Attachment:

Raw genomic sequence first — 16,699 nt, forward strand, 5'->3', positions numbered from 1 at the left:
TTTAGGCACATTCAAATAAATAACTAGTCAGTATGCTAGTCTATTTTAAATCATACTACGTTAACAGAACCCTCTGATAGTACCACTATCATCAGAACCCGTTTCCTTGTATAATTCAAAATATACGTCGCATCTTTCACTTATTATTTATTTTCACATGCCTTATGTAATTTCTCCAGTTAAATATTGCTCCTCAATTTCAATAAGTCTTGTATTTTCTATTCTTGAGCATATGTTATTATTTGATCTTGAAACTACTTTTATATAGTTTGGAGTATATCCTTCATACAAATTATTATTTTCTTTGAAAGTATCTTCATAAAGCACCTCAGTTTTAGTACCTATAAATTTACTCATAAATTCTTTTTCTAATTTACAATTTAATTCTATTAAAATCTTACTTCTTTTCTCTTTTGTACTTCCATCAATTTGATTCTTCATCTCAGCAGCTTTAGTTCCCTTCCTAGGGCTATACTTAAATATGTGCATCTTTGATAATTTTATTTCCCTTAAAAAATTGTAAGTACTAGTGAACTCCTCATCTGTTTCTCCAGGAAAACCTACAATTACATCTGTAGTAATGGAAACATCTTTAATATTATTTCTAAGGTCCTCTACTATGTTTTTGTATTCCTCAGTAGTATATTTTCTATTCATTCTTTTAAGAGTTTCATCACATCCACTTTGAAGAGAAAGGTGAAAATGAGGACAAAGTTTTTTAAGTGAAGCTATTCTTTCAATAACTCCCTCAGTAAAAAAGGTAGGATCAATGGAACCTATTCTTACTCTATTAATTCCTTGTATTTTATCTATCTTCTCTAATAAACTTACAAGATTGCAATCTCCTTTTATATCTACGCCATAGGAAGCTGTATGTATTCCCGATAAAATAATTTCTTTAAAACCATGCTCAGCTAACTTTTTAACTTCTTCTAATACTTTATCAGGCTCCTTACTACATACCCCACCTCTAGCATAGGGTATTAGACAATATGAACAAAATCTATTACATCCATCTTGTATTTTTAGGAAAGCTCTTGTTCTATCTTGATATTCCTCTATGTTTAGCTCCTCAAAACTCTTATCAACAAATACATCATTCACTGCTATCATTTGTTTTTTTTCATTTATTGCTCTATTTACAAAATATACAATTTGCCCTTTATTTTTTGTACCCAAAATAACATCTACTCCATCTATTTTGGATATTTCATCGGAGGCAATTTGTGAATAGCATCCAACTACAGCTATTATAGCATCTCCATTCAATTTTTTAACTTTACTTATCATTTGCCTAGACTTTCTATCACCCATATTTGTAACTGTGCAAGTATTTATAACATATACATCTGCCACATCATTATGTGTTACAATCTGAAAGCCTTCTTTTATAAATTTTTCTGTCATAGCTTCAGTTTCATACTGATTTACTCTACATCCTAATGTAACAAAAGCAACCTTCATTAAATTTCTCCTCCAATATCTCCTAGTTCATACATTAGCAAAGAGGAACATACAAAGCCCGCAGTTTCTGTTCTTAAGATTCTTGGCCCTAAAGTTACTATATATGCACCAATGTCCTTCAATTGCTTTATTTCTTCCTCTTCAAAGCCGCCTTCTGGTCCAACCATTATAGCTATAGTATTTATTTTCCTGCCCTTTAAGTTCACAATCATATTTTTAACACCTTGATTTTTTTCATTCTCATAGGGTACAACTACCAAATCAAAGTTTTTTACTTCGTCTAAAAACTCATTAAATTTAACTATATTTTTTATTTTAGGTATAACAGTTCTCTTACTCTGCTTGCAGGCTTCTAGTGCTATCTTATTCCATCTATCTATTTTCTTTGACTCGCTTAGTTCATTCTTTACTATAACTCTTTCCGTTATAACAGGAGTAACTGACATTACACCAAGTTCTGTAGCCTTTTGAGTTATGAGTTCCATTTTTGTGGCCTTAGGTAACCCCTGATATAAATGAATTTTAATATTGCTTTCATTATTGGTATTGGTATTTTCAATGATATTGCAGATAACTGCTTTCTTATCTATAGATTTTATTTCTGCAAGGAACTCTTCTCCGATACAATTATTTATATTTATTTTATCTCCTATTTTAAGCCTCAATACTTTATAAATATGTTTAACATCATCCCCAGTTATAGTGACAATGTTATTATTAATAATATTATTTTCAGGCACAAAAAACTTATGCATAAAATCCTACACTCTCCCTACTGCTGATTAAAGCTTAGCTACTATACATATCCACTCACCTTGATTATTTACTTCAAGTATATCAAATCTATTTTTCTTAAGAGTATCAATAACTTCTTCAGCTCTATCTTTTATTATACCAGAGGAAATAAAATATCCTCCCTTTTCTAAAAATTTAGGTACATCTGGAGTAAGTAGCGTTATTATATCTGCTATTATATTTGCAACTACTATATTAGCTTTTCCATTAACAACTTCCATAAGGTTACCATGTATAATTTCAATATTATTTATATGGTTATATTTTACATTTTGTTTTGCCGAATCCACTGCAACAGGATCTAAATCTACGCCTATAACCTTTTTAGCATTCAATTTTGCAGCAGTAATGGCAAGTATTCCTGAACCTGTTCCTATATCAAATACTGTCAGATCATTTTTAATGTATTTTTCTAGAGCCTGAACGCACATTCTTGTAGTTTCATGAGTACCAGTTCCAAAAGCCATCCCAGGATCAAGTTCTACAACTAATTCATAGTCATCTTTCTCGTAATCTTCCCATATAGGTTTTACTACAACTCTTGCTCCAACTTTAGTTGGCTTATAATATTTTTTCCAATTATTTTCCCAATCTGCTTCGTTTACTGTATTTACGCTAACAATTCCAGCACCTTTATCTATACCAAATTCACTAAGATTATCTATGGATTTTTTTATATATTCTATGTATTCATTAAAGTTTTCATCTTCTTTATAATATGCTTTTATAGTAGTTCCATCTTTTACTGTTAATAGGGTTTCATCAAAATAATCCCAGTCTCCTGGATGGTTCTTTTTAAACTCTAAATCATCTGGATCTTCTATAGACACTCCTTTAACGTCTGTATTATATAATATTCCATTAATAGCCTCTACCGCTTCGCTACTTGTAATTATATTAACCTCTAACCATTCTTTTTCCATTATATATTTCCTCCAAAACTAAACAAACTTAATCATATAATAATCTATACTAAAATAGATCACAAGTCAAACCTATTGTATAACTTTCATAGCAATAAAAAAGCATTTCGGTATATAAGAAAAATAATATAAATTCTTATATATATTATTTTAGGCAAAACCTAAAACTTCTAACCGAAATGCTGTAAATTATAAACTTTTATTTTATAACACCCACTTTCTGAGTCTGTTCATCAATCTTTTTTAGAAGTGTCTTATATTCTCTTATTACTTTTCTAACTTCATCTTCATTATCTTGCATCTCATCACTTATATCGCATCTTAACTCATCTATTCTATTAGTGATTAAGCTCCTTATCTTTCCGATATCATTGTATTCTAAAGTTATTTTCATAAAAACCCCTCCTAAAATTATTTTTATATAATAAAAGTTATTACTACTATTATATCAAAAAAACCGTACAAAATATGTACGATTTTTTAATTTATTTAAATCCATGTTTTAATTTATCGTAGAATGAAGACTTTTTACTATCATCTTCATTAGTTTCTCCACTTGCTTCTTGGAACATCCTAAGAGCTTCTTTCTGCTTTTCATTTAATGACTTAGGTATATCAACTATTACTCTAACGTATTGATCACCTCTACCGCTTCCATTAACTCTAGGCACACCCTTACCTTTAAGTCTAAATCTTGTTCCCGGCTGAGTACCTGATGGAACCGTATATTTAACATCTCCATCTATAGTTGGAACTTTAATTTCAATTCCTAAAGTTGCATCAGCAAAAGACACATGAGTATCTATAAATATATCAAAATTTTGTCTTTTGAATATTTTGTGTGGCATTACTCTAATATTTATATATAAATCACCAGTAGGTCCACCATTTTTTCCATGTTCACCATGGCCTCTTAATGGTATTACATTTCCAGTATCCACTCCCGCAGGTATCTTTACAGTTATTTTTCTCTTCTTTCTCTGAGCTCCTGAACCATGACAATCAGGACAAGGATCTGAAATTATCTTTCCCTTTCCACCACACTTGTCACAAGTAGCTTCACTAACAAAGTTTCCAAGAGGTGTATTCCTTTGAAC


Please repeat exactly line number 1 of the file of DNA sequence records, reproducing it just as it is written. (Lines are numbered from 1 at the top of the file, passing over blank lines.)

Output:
Raw genomic sequence first — 16,699 nt, forward strand, 5'->3', positions numbered from 1 at the left: